BANFF, Alta. — In all my time in Banff I had never once laid eyes on the famed Fairmont Banff Springs, one of this country’s most awe-inspiring hotels. As I drove up Spray Avenue I marveled at the lush greenery, the massive would-be castle that is the Springs, and its majestic mountain backdrop.
I stepped from the car and was funneled inside by a pair of velvet ropes, and not thirty seconds after I had registered for the Banff World Media Festival (the event that brought me there), a stranger beside me leaned in and covertly said, “By Thursday, you’re going to know the future.”
Was he full of it? Absolutely—this wasn’t a conference that demonstrated fully functioning robots and pre-crime—but it didn’t take long for me to realize that what this gentleman had meant was that this gathering of people included some of the sharpest and most advanced minds in media today. Specifically, Duncan Stewart.
Stewart, the Director of Research, Technology, Media, and Telecommunications for Deloitte Canada, was opening speaker for the event, and delivered an hour long treatise on the future of media in this country. As I said to my buddy, Jim, not ten seconds after Stewart finished speaking, “I could have listened to him talk all day.”
Stewart’s orientation speech was meant to not only lay the land for the rest of the festival—what topics would be discussed, what new technologies to look out for, what myths had been debunked—he also laid out the future of technology in Canada for the next few years. And some of his findings were remarkable.
Deloitte’s research team consists of 7,000 people from all over the globe, so his statistics were extremely well=informed. While I’d love to delve into everything he talked about, I’ll spare you a wall of text and settle for a few of the highlights.
By 2014, more than half of all computers won’t be computers
What this means is that in three years, more people will be accessing information via their smartphones and tablets than desktop computers. This brings into focus just how mobile our media is becoming (and has become). The notion of plunking yourself down at a desk in order to get work done, talk to your friends, or surf the net will eventually be seen as the product of a bygone era. What will this do for productivity? What will this do to interactivity? How may it affect the way we form—and maintain—relationships, both personal and business?
Computers are a lean-forward medium; TVs are a lean-back medium
When someone sits down at a computer they are a digital lion stalking its online prey. They have a specific goal, a destination in mind, and they are on the hunt for an end result. When someone sits down in front of a television they’re like a chilled out Koala, lazily watching things unfold in front of them. When someone is on their computer they are in lean-forward mode, and are actively engaged in a task, while TV watches are leaning back, passively engaged in a task. This concept is important to the world of advertising, and seems to answer the age-old question of why internet marketing is so much more ambiguous than television advertising.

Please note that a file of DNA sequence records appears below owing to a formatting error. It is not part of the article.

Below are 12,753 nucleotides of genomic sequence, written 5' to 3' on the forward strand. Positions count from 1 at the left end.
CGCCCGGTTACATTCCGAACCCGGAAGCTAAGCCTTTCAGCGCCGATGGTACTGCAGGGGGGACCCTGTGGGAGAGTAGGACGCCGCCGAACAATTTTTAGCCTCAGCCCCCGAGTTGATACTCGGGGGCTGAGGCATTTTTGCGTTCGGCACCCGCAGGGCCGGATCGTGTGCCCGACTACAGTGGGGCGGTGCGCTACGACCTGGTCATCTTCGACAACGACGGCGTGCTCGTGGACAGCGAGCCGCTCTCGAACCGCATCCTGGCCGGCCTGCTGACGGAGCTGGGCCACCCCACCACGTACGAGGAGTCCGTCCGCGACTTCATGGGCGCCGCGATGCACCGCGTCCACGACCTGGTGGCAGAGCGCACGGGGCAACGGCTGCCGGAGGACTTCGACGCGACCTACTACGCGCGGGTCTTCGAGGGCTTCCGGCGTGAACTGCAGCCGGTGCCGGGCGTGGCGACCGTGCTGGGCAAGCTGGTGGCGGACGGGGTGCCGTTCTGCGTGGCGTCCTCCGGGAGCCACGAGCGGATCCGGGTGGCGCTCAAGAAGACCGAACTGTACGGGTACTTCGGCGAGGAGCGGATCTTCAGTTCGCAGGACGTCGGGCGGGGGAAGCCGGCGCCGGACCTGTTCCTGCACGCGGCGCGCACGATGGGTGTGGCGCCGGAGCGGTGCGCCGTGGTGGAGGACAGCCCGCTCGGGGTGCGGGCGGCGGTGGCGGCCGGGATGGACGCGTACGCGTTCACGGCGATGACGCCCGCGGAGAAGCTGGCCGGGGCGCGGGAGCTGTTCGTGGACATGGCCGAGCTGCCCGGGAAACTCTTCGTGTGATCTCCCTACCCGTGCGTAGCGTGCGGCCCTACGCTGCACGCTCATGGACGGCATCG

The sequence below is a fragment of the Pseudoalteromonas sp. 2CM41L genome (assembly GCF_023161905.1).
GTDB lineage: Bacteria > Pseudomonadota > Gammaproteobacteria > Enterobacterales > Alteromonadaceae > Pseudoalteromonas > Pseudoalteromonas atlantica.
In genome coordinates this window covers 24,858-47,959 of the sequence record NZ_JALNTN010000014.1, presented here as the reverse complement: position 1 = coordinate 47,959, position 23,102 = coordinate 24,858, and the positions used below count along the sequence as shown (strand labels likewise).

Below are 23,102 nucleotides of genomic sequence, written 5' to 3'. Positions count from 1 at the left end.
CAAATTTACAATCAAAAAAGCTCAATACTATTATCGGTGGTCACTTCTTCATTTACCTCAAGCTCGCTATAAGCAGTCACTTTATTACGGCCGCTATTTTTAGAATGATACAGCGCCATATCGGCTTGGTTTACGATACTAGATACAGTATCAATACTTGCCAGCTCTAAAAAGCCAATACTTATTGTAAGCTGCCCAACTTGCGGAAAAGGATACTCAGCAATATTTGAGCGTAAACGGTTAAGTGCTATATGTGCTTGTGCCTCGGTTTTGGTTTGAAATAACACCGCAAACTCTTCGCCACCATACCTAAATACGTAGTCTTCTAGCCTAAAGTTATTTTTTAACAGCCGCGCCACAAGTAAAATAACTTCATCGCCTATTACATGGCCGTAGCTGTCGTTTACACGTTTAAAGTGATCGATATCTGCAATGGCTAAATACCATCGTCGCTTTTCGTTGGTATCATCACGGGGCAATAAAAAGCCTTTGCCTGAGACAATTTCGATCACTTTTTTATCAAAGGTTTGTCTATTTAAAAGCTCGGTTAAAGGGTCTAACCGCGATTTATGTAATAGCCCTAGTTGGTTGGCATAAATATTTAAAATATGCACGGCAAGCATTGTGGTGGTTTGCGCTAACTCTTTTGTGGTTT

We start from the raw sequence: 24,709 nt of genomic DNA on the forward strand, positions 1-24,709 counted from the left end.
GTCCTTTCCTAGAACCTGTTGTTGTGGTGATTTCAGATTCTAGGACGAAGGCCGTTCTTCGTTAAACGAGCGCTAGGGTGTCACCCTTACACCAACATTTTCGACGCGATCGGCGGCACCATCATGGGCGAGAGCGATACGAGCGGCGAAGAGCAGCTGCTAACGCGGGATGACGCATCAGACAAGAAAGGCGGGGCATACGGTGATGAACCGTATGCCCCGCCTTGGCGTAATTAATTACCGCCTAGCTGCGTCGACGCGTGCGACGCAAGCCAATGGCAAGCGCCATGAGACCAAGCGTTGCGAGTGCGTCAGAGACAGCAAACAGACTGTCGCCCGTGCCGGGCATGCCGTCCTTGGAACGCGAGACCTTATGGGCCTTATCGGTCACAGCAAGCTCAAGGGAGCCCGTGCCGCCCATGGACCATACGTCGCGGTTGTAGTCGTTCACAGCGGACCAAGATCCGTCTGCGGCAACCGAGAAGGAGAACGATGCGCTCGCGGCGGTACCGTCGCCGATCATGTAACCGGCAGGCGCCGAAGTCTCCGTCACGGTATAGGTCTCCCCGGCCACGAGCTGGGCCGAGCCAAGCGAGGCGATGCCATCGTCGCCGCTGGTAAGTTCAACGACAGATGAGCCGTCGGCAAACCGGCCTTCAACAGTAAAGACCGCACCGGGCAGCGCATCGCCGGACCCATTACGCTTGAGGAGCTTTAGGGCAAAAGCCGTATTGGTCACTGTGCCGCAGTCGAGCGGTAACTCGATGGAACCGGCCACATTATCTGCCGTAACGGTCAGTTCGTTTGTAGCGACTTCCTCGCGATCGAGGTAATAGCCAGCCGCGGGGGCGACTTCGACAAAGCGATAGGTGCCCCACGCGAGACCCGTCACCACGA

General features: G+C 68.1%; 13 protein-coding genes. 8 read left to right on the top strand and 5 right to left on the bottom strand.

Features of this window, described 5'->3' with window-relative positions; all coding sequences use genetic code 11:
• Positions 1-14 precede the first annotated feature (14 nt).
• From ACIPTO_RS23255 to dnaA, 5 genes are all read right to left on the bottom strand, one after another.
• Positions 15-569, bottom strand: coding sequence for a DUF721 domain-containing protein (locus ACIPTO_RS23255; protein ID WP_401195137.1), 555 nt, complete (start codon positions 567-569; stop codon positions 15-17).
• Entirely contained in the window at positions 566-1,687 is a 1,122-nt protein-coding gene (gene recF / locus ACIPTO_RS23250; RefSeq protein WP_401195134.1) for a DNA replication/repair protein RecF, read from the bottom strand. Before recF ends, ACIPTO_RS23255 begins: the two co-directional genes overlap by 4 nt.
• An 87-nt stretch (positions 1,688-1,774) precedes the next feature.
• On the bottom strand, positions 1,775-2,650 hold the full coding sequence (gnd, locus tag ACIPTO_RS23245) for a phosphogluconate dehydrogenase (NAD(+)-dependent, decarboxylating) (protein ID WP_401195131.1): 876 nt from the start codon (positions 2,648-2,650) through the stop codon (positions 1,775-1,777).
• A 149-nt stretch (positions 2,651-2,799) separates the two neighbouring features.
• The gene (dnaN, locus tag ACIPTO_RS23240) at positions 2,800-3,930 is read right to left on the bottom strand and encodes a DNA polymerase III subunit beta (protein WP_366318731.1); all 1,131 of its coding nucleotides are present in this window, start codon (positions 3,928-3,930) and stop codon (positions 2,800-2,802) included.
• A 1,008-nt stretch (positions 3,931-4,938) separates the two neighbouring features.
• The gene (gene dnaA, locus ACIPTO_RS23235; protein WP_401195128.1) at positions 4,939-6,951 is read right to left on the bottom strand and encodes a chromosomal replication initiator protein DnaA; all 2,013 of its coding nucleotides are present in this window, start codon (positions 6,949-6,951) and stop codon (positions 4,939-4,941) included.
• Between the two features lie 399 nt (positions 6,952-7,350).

PVRs are used for only 3.1% of TV views in Canada, and about 7% in America
So no matter what the TV networks tell you about how PVR is destroying the Nielsen ratings, it’s just not true. So go forth and PVR in peace. Downloading on the other hand…
When we run out of radio spectrum, prices are likely to go way, way up
There is only so much spectrum out there. We do not have an unlimited amount of radio space to work with. So as new devices and technologies emerge, the radio spectrum continues to fill up. Eventually, it will fill up. What then? Prices will be jacked up, and things may get very, very complicated.
Social media will continue to work in concert with live television
People have become very active while watching television shows, to the point where over 60% of us now watch television while using a smartphone, tablet, or laptop. The reason being we want to interact with others in real-time while we watch our favourite shows. Twitter has revolutionized the way people interact with media, and its introducing the “re-linearization” of television, as Stewart says it. This means that people are going back to linear (live on their TVs) viewing, as opposed to downloading their favourite shows online.
Crashing the internet?
Netflix accounts for 0.1% of TV hours watched in the U.S but 28% of the bandwidth usage. If Netflix were to rise to 7-10% of the internet usage, it would literally crash the internet. We simply do not have the bandwidth to support tens of millions of streaming videos at the same time.
Google and Facebook engage different parts of your brain
This was a point I found fascinating. Google has a click-through rate on their ads of nearly 10%. Facebook, on the other hand, has a click-through rate of about 0.1%, a pretty paltry number. However, Facebook’s brand recognition score is 5% as opposed to Google’s nearly 7%. What this means is that people are seeing and remembering brands on Facebook at an extremely high rate, but they aren’t engaging with them. Why is this? The answer, as it turns out, is that our brain effectively turns off—it’s in relax mode—when on Facebook. This is a social platform and we’re there to casually hang out online. We don’t want to be pitched to. We don’t care for buying things. We’re not looking for anything, as opposed to when we’re on Google, where the entire experience is based on looking for something.
Stewart’s presentation was chock full of details and predictions, too many to relate here, but too few when hearing him live. The man is so engaging, so on the ball, that I would never pass up the chance to listen to him speak again.
Do yourself a favor and follow him on Twitter or like him on Facebook. His continued insight is invaluable for anyone interested in the fate of technology moving forward.